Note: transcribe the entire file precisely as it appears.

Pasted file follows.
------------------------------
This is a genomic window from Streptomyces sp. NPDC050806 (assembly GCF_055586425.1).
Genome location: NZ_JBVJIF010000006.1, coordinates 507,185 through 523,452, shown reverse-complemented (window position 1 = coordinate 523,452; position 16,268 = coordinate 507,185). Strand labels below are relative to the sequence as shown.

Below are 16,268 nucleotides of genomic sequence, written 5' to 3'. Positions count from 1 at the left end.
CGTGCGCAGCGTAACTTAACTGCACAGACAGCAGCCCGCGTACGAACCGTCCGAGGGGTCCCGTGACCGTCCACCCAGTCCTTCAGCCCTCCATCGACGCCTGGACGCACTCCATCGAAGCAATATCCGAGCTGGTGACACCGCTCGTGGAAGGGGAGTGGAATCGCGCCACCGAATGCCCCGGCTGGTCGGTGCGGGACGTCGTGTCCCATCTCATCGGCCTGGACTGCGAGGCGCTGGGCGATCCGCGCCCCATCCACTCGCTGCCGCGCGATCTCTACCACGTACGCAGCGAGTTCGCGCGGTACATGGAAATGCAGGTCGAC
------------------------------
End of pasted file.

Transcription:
This is a genomic window from Streptomyces sp. NPDC050806 (assembly GCF_055586425.1).
Genome location: NZ_JBVJIF010000006.1, coordinates 507,185 through 523,452, shown reverse-complemented (window position 1 = coordinate 523,452; position 16,268 = coordinate 507,185). Strand labels below are relative to the sequence as shown.

Below are 16,268 nucleotides of genomic sequence, written 5' to 3'. Positions count from 1 at the left end.
CGTGCGCAGCGTAACTTAACTGCACAGACAGCAGCCCGCGTACGAACCGTCCGAGGGGTCCCGTGACCGTCCACCCAGTCCTTCAGCCCTCCATCGACGCCTGGACGCACTCCATCGAAGCAATATCCGAGCTGGTGACACCGCTCGTGGAAGGGGAGTGGAATCGCGCCACCGAATGCCCCGGCTGGTCGGTGCGGGACGTCGTGTCCCATCTCATCGGCCTGGACTGCGAGGCGCTGGGCGATCCGCGCCCCATCCACTCGCTGCCGCGCGATCTCTACCACGTACGCAGCGAGTTCGCGCGGTACATGGAAATGCAGGTCGAC